Quickie Recap: Norma and Lewis take their family to a small commune-style retreat in British Columbia because Norma's grasp is slipping again and Lewis will do anything to keep his family together. Neither parent, though, is able to keep tabs on the children, who rely mostly on the elder sister, though she has lessons to learn herself. Her teachers are many, but most prominent among them is Raymond, a Native man with secrets and struggles of his own.

Quickie Review: There is a balance in all of us, between hope and utter despair, and it's jarring to see it so clearly etched in these characters. It's heartbreaking how hard they try, and frustrating how little they try, and every ounce of this book keeps poking at you, makes you stare at their failings and feel their anguish.

Quickie Recommendation: Nice book.

Wednesday, October 22, 2008


The Power of Thinking Without Thinking, by Malcolm Gladwell.

Quickie Recap: We all know that in a matter of seconds, we can decide whether we like someone, whether we approve of something, whether we're afraid of a situation. Most of us will try to justify these snap decisions, but the truth is, the real reasons are largely unconscious, but Gladwell tells us we can actually learn to control those quick reactions.

Quickie Review: I liked this book, though I feel a bit wary admitting that since Gladwell openly admits that we can be primed to like something, and I have no doubt that he's savvy enough to prime his own readers! But he's got a really energizing concept coupled with some excellent examples that will make your brain tingle in all the right places. Have I learned when to think and when to blink? Ask me really quick and I guess we'll find out!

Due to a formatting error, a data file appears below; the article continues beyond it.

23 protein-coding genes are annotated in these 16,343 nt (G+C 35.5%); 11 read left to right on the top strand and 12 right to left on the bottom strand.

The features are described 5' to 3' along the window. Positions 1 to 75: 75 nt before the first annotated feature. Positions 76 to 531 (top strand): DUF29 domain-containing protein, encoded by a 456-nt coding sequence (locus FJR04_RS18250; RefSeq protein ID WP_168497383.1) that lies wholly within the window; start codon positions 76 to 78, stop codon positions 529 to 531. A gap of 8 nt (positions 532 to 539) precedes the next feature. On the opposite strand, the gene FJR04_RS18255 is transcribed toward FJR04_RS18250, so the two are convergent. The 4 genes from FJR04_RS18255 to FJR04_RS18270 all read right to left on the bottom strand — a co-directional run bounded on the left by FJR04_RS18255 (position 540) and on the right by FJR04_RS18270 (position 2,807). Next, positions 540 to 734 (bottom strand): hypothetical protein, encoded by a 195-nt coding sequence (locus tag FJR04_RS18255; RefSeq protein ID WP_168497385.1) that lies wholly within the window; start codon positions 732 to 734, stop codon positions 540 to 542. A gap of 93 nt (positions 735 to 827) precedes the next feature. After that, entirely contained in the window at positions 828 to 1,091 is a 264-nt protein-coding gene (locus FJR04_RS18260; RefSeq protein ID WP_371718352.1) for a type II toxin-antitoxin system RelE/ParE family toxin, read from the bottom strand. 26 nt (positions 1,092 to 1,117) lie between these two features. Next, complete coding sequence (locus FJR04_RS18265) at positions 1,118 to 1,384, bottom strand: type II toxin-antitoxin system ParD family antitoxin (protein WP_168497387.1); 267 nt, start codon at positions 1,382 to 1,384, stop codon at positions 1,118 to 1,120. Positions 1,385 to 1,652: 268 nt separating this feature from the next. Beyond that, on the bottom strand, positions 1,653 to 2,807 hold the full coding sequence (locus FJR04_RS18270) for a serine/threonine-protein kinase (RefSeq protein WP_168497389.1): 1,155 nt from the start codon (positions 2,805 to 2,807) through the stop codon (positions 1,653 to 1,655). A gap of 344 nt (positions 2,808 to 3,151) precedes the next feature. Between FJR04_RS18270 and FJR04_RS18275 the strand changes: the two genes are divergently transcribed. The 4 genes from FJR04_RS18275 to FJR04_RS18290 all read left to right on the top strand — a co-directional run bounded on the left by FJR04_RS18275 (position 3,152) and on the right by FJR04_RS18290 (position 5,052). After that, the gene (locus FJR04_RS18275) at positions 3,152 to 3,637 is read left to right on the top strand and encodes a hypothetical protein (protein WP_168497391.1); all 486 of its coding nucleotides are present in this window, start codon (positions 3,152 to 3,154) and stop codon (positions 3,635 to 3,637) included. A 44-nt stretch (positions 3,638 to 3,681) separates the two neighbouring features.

Quickie Recommendation: Surprisingly thoughtful.

Monday, October 20, 2008

Red Dog, Red Dog

Quickie Recap: Two brothers living out in the prairies are the products of their pasts. The family history is rife with secrets, some kept, others not, which leads to a series of poor choices and the spiralling of consequences.

Quickie Review: I don't want to write this review because I feel pretty strongly that the problem was with me, and not the book. Because I saw the poetry in the words, the ache in the characters, the familiarity in the situations....but in the end, I just didn't have any feelings for this book. I've enjoyed Lane's work before, and lots of people agree that this is one of his best - nominated for the Giller, no less. So why did I feel so disconnected? Maybe that was the whole point - after all, this story is about isolation. Maybe the reader is meant to feel as they do, alone and largely uninvolved.

Quickie Recommendation: Sorry, I'm still feeling ambivalent about this one. I think I'll leave it on the back-burner and give it a re-read with fresh eyes somewhere down the road.


Saturday, October 18, 2008

When You Are Engulfed in Flames

by David Sedaris.

Quickie Recap: Sedaris once again tells us the charming stories that make his life so gosh darned readable: the useless things he learned in Japan, the inappropriate artistic leanings of his parents, and accidentally making friends with pedophiles.

Quickie Review: I secretly think that he's written better (Me Talk Pretty One Day, for example), but I also think that mediocre Sedaris is still a goddamn treat. The man is a genius and there isn't a word he's ever written that I wouldn't wet my panties over.

Quickie Recommendation: Oh yes.

Thursday, October 16, 2008

The Unbearable Lightness of Being

Quickie Recap: Tomas, knowledgeable surgeon and lover of women takes a wife, Teresa, because he finds in himself that he must. But he can't stop himself from visiting his various lovers, like usual, and this tears Teresa up. Thinking about the series of events that have made up his life, Tomas, and other characters reach the same conclusion: that life is unbearably light.